“American Girl”

If we’re ranking Petty songs based purely on their feel-good vibe, “American Girl” easily takes the cake. Adored by fans and Hollywood alike, “American Girl” paints a somewhat somber picture of the ever elusive American dream. More importantly, this line perfectly captures the longing that I will always associate with Tom Petty’s music:

God, it’s so painful when something that’s so close, is still so far out of reach

Hey, Cali friends! Join me this Saturday, September 30 as I celebrate family and good health at Kidd Park in Long Beach during the second annual Family Health Festival. Presented by the great people at FX3 Events and Partners HealthCare, the Family Health Festival will be free, all ages, and right on the water. 

So, what can you expect? In addition to an absolutely gorgeous seaside view, there will be free health exams and tons of people. The blend of family, health, and music is right up my alley, so I am beyond excited to headline this event. I look forward to seeing you all there.  

Stay happy, healthy, and well!

Eileen

With the school year now fully upon us, we are once again confronted with treats that can be easily packed in a lunchbox or grabbed by our kids when they get home from school. The potential for unhealthy eating is definitely there, but by filling your kitchen with healthy snacks, a quick treat can be something that positively impacts your child’s growing brain and body.

Do you need ideas for how to fuel the little people in your life? If so, I highly recommend preparing these 5 healthy – and delicious – kid-friendly snacks.

1. Freeze-dried produce

Freeze-dried raspberries

Let’s be honest. Raw fruits and vegetables can get boring. Freeze-dried produce is a lovely alternative that usually contains minimal sugar. So which items typically go over best? I have found that broccoli, beets, and kale are popular vegetables, while raspberries, blueberries, and bananas are favorite fruits.

2. Whole grain breakfast cereal

Chocolate-Cherry Snack Bars

Whole grain cereals are great because they provide your kids with all types of complex carbohydrates that energize active muscles – including the brain! Be sure to select an iron-fortified cereal that contains 7 grams or less of sugar. Oh, and ignore anything that does not list whole grains as the first ingredient.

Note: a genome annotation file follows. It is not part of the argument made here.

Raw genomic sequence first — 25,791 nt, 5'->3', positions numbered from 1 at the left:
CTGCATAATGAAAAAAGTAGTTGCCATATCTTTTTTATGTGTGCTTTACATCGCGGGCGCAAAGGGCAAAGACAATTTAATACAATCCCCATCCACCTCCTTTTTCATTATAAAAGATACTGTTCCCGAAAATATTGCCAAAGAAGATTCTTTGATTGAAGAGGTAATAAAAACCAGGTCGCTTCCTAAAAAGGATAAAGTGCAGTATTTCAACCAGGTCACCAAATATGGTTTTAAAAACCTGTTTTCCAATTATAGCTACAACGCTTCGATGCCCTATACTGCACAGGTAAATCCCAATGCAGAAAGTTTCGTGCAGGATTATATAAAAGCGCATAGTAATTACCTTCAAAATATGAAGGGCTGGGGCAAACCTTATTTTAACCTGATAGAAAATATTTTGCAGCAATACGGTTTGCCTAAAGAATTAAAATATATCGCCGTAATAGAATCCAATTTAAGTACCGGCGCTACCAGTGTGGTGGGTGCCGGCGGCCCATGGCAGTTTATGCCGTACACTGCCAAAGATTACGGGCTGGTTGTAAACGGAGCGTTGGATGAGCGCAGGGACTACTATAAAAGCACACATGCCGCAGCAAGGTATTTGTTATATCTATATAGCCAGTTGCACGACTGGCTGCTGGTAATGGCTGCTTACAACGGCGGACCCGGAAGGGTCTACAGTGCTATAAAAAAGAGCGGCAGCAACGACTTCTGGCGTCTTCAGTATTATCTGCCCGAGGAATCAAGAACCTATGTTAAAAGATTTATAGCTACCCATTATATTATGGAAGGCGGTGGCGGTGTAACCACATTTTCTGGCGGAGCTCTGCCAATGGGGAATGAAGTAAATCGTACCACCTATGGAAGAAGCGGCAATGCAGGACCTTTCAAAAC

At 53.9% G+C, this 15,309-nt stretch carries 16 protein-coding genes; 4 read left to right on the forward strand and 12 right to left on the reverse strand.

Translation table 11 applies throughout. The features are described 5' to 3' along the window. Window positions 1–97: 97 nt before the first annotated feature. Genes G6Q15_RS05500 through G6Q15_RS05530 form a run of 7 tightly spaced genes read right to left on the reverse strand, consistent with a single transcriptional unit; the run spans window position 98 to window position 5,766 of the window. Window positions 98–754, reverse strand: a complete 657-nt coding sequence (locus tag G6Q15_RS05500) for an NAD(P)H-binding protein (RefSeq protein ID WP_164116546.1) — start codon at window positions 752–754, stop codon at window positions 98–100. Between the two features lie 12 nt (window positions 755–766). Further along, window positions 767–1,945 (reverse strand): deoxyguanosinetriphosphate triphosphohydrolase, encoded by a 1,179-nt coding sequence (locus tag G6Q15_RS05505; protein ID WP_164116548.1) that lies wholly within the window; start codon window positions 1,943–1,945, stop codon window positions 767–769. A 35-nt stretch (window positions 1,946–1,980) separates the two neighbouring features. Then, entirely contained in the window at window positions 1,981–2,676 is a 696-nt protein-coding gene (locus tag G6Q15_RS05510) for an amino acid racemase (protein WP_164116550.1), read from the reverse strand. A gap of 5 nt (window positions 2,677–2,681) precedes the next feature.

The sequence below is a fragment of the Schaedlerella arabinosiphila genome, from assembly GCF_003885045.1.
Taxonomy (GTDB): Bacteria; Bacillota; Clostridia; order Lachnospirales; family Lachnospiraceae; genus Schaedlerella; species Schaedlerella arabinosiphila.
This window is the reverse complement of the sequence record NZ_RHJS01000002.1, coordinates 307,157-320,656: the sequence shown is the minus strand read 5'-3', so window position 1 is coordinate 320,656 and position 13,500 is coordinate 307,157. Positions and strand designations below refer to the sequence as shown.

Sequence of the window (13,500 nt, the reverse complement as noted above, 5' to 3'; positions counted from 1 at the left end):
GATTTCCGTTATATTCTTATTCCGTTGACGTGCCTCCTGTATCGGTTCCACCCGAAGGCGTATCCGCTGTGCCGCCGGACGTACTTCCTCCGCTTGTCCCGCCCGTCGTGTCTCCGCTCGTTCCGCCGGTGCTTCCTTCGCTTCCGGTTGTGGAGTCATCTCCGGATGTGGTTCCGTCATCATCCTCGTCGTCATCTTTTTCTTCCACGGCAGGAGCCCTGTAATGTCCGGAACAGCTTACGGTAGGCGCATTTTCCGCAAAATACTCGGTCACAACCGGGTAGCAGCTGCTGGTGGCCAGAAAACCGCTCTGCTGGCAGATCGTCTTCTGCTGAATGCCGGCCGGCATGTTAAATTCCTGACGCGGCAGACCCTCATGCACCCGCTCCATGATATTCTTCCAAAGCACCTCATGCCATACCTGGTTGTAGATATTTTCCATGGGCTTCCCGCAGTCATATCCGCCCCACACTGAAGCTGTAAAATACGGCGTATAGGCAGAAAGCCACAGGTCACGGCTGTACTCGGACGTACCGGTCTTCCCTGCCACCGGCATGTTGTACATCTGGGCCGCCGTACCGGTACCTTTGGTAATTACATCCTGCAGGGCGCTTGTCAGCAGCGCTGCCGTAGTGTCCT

3. Whole grain muffins

Peach Crumble Muffins

One of my favorite family cooking activities is to make muffins from scratch. Doing this guarantees a whole grain, veggie-filled snack that you can keep for use throughout the week. The ingredient options are practically unlimited: sweet potatoes, zucchini, blueberries, and bananas are only some of the vegetables and fruits you can include in your muffins.

4. Whole grain waffles

Strawberry-Ricotta Waffle Sandwich

Known mainly as a breakfast tradition, whole grain waffles can also function as a delicious snack on the go. Nab them from out of the freezer and drop them in the toaster. Next, smear them with any assortment of scrumptious blended toppings, including, but not limited to, peanut butter/banana and almond butter/blueberries. My mouth waters at the thought of these treats.

5. Nut butter

Apple with Cinnamon Almond Butter

With options that include peanut, almond, and sunflower, nut butters are a great choice if you are looking for fats that are kid-friendly and good for them. How you use nut butter is entirely up to you. You can spread it on apple slices, blend it into a smoothie, or match it up with your favorite yogurt.

One of my favorite seasons is finally upon us. Autumn is when the days get shorter and the weather turns cooler. I always consider the fall a time of reflection, as it often represents the sharpest contrast between seasons. Much like life, things change drastically during the fall.

In addition to the sound of rain falling on your windows, there are some other sounds that you will definitely find appealing. This mysteriously moody season has inspired songwriters to write some of my favorite tunes. Below are 7 songs as brilliant as the autumn leaves. Which one is your favorite?

Green Day – “Wake Me Up When September Ends”

Van Morrison – “Golden Autumn”

Moody Blues – “Forever Autumn”

Ella Fitzgerald & Louis Armstrong – “Autumn in New York”

Willie Nelson – “September Song”

Earth, Wind and Fire – “September”

The Kinks – “Autumn Almanac”

 

Have you ever wondered why some people are healthy eaters and others are not? Research shows that the eating habits we have as adults are typically established when we are children. This is incredibly important information, as it lends a special gravity to how and what we feed our kids.

Although there is plenty of focus on kids’ nutrition (including obesity prevention programs, healthy school lunches, and nutrition education), research consistently reveals that a child’s home environment is, in the end, their biggest food influence.

So where should parents turn for the right answers regarding their children’s eating habits? While that might seem like a complicated question, the good news is that all families – including yours – can develop healthy eating habits that are sure to guarantee good health and a lifetime of happiness.

To prove this point, I’ve compiled 5 healthy habits that your family can start following today. It won’t take long for you to notice drastic changes in your mental and physical health and well-being.

Habit #1: Eat together often.

While it’s all too common for individual members of families to eat separate meals, healthy families eat together as often possible. Need an incentive to gather around the table as a family? A 2011 report published in Pediatrics found that families that shared three or more meals per week were 12% less likely to be overweight, 20% less likely to eat unhealthy foods, and 35% less likely to have disordered eating.